Regular RV Pros and Cons - Fiberglass RV


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Old 08-12-2014, 09:47 PM   #1
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Regular RV Pros and Cons

New 2013 Echo RV Spirit 19QB Travel Trailers at Coates RV Hugo Minnesota Coates RV

What are everyones thoughts on a camper like this? I have a friend who is interested in this model. What are the pros and cons to an rv such as this? They are just sooooo much cheaper then say a casita or scamp. Thoughts. Please and thank you.
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Old 08-12-2014, 09:51 PM   #2
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I think you get what you pay for

I don't know how long this particular trailer has been in production. Even if it's five years or so, check the resale prices. THAT tells you a lot about the value.

Typically at ten to fifteen years or so, most stick built trailers are "give-aways." Because they have nearly zero value. THAT doesn't happen with a maintained all molded towable. Those of us that own one, consider them a valued asset.
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Old 08-12-2014, 09:55 PM   #3
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There's nothing wrong with it if that's what they want. I have owned Class C's and tag-alongs, 5er's that were 36'. I finally grew tired of the bigger units because I felt it was taking me away from the camping experience. The biggest thing I see is the weight. Dry weight 3,461lbs.
Yes the resale is also a huge factor.
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Old 08-12-2014, 09:55 PM   #4
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Couldn't agree more Donna D!
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Old 08-12-2014, 10:09 PM   #5
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I just checked on Nada and it says that this was the only year this Spirit model was made. What does that tell you? It is a Spirit made by Echo. Seems a bit fishy. Also, Nada says, "Due to limited resale activity, we are unable to determine used values". They only have the msrp stated. Is that odd?
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Old 08-12-2014, 10:54 PM   #6
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Let's compare to an Escape 19. It's 8' wide, whereas Escape is 7' wide. It's 118" high versus 102" for Escape. So it has 32% greater frontal area than the Escape. Now add in the dry weight, 3461 lb versus 2510 lb. Figure 14-15 mpg for the Escape, and 9-10 mpg for the Echo.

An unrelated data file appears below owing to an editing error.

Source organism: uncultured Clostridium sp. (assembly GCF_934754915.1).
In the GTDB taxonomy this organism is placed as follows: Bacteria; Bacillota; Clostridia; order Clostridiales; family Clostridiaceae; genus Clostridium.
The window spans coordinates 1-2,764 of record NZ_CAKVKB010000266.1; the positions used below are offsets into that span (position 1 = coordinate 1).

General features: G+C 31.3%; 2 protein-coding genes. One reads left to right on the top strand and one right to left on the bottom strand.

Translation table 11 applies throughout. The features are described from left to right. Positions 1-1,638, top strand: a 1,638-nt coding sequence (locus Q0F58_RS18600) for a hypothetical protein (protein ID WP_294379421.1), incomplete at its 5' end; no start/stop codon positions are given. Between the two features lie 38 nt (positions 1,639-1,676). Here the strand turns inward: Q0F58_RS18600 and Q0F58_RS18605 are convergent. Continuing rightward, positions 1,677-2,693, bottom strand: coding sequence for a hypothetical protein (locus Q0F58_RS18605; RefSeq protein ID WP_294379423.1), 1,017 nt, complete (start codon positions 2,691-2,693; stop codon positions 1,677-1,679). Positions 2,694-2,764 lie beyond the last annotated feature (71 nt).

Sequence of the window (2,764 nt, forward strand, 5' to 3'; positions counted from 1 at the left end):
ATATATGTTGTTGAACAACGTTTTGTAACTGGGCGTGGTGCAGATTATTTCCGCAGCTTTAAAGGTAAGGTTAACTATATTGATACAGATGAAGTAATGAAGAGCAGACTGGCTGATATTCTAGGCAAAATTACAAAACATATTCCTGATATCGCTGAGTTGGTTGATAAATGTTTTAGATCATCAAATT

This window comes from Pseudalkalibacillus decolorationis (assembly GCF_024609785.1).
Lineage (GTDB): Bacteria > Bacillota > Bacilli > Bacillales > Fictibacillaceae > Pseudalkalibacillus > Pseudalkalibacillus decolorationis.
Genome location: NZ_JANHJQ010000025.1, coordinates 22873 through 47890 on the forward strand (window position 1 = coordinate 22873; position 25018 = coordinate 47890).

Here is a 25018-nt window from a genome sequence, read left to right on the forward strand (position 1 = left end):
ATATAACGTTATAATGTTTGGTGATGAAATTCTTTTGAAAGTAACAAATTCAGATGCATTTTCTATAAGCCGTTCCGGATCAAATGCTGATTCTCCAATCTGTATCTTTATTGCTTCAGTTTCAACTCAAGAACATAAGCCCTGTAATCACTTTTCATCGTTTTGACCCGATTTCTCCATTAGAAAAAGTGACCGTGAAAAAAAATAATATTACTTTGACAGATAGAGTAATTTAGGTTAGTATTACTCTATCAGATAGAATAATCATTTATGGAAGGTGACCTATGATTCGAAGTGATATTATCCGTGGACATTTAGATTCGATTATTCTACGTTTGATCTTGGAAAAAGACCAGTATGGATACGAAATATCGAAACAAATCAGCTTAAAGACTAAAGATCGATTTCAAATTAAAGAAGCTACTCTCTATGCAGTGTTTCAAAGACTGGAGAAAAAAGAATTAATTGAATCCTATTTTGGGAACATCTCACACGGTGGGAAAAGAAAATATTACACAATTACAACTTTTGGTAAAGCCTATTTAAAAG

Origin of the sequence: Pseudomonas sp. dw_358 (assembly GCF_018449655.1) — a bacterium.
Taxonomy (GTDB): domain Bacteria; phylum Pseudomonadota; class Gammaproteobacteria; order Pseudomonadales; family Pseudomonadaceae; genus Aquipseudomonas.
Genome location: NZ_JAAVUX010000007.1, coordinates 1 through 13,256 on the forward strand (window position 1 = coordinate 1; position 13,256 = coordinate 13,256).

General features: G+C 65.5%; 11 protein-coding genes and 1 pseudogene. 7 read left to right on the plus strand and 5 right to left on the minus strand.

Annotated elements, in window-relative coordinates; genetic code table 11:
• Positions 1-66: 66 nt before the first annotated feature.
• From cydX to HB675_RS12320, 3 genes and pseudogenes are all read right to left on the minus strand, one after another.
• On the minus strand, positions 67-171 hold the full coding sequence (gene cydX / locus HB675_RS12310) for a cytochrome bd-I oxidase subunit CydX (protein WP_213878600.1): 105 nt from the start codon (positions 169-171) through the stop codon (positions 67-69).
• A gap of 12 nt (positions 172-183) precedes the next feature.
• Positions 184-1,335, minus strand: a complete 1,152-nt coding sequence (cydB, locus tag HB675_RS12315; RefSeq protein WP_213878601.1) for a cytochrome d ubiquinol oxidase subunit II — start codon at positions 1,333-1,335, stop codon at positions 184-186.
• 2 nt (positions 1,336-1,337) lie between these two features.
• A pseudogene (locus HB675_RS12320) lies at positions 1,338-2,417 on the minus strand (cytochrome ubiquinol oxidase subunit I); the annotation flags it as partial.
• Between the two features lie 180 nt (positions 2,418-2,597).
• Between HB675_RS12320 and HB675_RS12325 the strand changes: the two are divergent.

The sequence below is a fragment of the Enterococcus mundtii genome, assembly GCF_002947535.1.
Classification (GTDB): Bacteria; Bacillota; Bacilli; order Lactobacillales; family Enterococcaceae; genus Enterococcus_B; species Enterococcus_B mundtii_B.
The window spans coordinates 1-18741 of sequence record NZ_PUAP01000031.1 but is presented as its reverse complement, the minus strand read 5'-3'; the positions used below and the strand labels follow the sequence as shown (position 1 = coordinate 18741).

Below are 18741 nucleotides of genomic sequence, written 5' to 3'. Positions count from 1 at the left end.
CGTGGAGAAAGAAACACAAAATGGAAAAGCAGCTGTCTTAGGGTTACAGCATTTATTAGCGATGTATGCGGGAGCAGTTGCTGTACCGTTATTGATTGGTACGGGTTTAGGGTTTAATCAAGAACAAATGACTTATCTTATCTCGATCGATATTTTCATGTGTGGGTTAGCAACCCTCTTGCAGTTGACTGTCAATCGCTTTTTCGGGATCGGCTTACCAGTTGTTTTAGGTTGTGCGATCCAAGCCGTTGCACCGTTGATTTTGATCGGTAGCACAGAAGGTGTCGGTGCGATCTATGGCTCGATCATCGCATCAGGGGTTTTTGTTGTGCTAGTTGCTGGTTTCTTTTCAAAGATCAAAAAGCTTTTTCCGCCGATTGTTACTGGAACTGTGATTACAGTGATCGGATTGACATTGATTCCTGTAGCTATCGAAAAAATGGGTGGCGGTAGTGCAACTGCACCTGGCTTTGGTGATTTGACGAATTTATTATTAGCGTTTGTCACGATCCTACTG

Now consider all the roof seams on the Echo. The stickie I just sold was 3.5 years old and, wouldn't you know, the new owner called me a week later to say that the roof was leaking! I went halfsies on the $660 cost to reseal it because I felt bad about it leaking so soon after I'd sold it, and wanted to be fair. The points are, first off you have to stay on top of it and have a stickie roof inspected and re-sealed often; and second, if it's sitting outside (stored) unused for months and you don't catch the leak right when it starts, the unit can be ruined.

Also, consider resale value. Ten years from now a $25K Escape will probably still bring $20K (partly due to inflation), whereas a $11,500 stickie in 10 years will likely be worth less than $4000, maybe a whole lot less if there's water damage to the walls or roof.

Buying a stickie is not always bad, but one must go into it with eyes wide open. Best to consider it a "throwaway" unit that will not be missed should it become useless or worthless. $11,500 is not a huge chunk of money to toss off, for many folks. If one cannot afford the $25K but can afford the $11,500, I say go for it and have some camping enjoyment.
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Old 08-13-2014, 12:02 AM   #7
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Great points Mike. It says it has a fiberglass top. Do you think that would fix the leaking issues of the stickies?

Sent from my XT1045 using Fiberglass RV mobile app
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Old 08-13-2014, 01:22 AM   #8
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Smile Comparison

Comparing the listed stickie to Homelet.

Washing: Echo 717.6ft^2; Homelet 253ft^2 exterior surface.

Hitch weight: 365# vs 200# needs pick-up truck

Curb weight: 3561# (dry) vs 1840# (as traveling) needs twice the gas.

Plus the rounded corners of FG add to its aerodynamic efficiency.

Also consider the time to clean the inside. When we camped with our Good Sam group, we would be participating in the activities while persons with large MHs would say they had to clean their MH. Large RVs are like having another house to clean. If you have to have all the convenience of home, why leave home in the first place? It takes us all of 5 minutes to clean Homelet.